Grief for the Tuhoe family of James Takamore cannot be avoided, says High Court judge Justice John Fogarty in a decision effectively returning the man's body to his Christchurch widow.
The decision suggests the tribe may need to adapt its customs in cases where decisions are made about the burial of family members of Tuhoe descent who have been living outside tribal life, the Christchurch Court News website reports.
Justice Fogarty's reserved decision released today invites the Tuhoe family to arrange for Mr Takamore's body to be disinterred from its burial place in the Bay of Plenty and returned to his widow Denise Clarke to be reburied in Christchurch, apparently in accordance with Mr Takamore's own wishes.
The judge said there was no doubt that the Takamore whanau could, if they had the support of other members of the Tuhoe iwi, return the body (tupapaku) of Mr Takamore to his life-long partner, Ms Clarke, and his children Jamie and Jenna.
"There is no doubt that this would cause grief to his mother, Mrs Nehutua Takamore and his sister Ms Josephine Takamore.
There is no avoiding that," he continued.
"Grief is inescapable but it is my judgment that the law says that on the facts of this case Ms Clarke is entitled to possession of the tupapaku of the late Mr Jim Takamore.
"I invite the first defendants (Mr Takamore's mother and sister) and other members of their whanau and hapu to arrange for the disinterrment of the tupapaku and return it to Ms Clarke."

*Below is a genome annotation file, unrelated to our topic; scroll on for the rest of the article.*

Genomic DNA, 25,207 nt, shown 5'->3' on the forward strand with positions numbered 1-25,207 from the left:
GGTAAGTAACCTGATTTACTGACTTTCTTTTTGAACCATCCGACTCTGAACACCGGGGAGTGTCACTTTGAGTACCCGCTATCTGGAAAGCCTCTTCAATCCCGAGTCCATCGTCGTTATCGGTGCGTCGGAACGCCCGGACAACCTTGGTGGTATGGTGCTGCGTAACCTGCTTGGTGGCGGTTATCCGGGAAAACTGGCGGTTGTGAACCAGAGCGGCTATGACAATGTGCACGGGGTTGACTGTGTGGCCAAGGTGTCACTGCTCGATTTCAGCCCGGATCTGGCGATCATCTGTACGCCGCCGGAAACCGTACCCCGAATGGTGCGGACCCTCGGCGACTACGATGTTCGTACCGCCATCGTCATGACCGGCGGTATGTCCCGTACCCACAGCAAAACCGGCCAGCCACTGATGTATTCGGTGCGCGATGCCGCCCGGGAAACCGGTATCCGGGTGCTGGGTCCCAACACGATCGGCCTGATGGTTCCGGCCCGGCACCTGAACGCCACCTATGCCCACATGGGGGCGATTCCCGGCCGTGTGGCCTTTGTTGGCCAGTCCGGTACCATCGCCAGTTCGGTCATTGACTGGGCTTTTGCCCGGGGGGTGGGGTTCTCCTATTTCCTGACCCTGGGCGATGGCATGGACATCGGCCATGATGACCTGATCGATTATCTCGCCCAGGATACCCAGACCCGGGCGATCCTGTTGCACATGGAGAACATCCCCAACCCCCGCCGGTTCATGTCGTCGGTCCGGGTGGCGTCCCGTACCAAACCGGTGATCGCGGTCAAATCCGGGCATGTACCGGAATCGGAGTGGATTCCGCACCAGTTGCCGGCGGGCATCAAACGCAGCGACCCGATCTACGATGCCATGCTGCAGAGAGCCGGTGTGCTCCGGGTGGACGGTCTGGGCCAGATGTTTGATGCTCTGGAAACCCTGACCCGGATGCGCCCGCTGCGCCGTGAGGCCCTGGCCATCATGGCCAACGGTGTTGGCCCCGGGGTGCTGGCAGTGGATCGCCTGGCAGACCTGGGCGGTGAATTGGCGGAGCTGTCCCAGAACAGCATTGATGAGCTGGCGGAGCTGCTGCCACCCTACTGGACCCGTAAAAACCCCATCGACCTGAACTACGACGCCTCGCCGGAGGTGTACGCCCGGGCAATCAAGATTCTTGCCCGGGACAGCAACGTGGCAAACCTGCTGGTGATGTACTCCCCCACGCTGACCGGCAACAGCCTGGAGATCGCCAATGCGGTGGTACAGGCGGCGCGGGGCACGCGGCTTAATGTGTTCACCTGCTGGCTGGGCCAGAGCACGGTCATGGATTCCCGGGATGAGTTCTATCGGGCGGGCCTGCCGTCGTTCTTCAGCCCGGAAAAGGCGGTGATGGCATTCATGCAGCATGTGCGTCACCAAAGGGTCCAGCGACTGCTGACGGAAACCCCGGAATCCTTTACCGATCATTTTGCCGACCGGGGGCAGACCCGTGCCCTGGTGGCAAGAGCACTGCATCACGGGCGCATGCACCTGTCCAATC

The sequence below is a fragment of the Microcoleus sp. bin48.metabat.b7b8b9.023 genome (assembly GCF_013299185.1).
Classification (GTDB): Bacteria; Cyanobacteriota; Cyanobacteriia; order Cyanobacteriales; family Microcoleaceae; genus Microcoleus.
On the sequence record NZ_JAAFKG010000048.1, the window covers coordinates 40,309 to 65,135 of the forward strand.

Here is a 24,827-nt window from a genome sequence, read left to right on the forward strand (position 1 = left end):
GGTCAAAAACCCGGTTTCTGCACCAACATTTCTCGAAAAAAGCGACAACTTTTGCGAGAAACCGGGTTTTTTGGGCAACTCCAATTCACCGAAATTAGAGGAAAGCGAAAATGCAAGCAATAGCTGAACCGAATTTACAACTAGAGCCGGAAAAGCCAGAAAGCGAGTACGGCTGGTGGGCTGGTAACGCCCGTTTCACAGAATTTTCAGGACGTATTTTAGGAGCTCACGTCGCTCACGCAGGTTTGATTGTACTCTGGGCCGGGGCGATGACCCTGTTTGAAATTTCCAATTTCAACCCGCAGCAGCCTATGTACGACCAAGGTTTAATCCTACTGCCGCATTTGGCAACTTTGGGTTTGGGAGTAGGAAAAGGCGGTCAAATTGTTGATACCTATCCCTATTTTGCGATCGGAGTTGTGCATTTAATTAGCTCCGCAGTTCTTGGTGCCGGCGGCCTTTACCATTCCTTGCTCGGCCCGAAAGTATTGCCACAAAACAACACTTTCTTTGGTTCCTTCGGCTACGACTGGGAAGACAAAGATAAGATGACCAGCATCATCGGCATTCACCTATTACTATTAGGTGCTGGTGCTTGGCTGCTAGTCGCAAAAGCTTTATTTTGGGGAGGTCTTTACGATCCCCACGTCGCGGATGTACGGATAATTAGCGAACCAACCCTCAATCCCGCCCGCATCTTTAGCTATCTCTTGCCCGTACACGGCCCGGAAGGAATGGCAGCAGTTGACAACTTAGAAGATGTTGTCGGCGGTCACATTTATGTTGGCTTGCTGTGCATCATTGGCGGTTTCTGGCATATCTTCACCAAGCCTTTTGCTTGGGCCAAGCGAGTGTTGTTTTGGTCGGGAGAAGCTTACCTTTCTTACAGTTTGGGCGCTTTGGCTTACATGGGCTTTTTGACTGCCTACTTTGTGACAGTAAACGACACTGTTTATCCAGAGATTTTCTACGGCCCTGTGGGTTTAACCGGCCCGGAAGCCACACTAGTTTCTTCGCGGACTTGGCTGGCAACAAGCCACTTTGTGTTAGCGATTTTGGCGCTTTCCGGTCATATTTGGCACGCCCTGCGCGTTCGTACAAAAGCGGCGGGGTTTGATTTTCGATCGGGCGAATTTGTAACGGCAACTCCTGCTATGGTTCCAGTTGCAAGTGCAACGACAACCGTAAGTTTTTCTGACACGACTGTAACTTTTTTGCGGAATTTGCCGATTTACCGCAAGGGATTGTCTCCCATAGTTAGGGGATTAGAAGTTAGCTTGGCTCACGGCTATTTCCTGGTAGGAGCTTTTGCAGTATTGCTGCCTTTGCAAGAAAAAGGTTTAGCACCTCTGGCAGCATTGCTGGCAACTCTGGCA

Ms Clarke - executor and sole trustee of Mr Takamore's will - had sought an order to have his body returned to her for reburial in Christchurch during a civil case hearing in the High Court at Christchurch two weeks ago.
Justice Fogarty's decision adjourned the proceedings but urged the parties to continue discussions.
He reserved leave to make a further application for remedies, presumably if the discussions do not reach a settlement.
The body was whisked out of Christchurch in a van overnight by Mr Takamore's Tuhoe family after a row developed between them and Ms Clarke and her family at the marae in the days after his death.
The Tuhoe family members acknowledged at the hearing that they had come south expecting trouble from police and from the Christchurch family.
An injunction was obtained by Ms Clarke but was too late to stop the burial at Kutarere Marae in Opotiki in the Bay of Plenty where Mr Takamore now lies beside his father and among other family members.
The court heard evidence that he told friends and workmates that he wanted to be buried at the Ruru Lawn Cemetery in Christchurch.
It also heard that there had been a rift in the family when he moved south to live in Christchurch 20 years ago.
Justice Fogarty noted evidence that he told a friend that he was now a "South Island Maori" and that he did not like the way his family lived in the North Island.
He told another friend that his home was now in Christchurch and he intended to stay there and that he had said, "I got out of all that bloody rubbish".
Justice Fogarty said that seemed to refer vaguely to the traditions of his tribe in the North Island. The evidence was received without challenge.
It was clear from the evidence that according to Tuhoe tradition it did not matter how or where the tribal member lived. The decision about the burial place was a collective one.
"On the evidence I have heard, Tuhoe tikanga (tradition) in its current form, has not adapted to accommodate a personal right on the part of an individual of Tuhoe descent, living outside tribal life, to make decisions for him or herself, or for their immediate family to make decisions on their own behalf, as to where his or her body is to be buried," Justice Fogarty said.
"This is not to say that Tuhoe tikanga may not adapt in that direction in the future. That, however, is a matter for Tuhoe and not a matter for this court."